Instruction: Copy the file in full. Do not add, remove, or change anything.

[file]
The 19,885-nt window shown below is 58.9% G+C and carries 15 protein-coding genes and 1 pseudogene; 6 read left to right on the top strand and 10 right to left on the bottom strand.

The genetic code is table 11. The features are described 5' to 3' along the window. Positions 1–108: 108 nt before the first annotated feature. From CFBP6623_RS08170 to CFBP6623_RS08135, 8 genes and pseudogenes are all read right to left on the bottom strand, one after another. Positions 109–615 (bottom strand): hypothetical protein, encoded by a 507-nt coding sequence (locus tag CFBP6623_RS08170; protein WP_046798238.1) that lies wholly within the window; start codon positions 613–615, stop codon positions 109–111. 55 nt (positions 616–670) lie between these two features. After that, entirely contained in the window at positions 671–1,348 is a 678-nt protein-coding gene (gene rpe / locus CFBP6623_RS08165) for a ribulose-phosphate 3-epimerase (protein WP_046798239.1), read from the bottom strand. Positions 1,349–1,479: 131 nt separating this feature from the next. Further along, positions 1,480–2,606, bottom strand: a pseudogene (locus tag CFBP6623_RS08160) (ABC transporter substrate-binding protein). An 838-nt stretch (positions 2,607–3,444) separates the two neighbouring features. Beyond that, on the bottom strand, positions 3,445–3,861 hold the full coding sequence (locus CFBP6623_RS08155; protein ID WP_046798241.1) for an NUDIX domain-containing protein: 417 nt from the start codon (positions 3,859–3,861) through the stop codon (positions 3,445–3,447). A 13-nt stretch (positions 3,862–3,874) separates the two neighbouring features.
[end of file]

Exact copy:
The 19,885-nt window shown below is 58.9% G+C and carries 15 protein-coding genes and 1 pseudogene; 6 read left to right on the top strand and 10 right to left on the bottom strand.

The genetic code is table 11. The features are described 5' to 3' along the window. Positions 1–108: 108 nt before the first annotated feature. From CFBP6623_RS08170 to CFBP6623_RS08135, 8 genes and pseudogenes are all read right to left on the bottom strand, one after another. Positions 109–615 (bottom strand): hypothetical protein, encoded by a 507-nt coding sequence (locus tag CFBP6623_RS08170; protein WP_046798238.1) that lies wholly within the window; start codon positions 613–615, stop codon positions 109–111. 55 nt (positions 616–670) lie between these two features. After that, entirely contained in the window at positions 671–1,348 is a 678-nt protein-coding gene (gene rpe / locus CFBP6623_RS08165) for a ribulose-phosphate 3-epimerase (protein WP_046798239.1), read from the bottom strand. Positions 1,349–1,479: 131 nt separating this feature from the next. Further along, positions 1,480–2,606, bottom strand: a pseudogene (locus tag CFBP6623_RS08160) (ABC transporter substrate-binding protein). An 838-nt stretch (positions 2,607–3,444) separates the two neighbouring features. Beyond that, on the bottom strand, positions 3,445–3,861 hold the full coding sequence (locus CFBP6623_RS08155; protein ID WP_046798241.1) for an NUDIX domain-containing protein: 417 nt from the start codon (positions 3,859–3,861) through the stop codon (positions 3,445–3,447). A 13-nt stretch (positions 3,862–3,874) separates the two neighbouring features.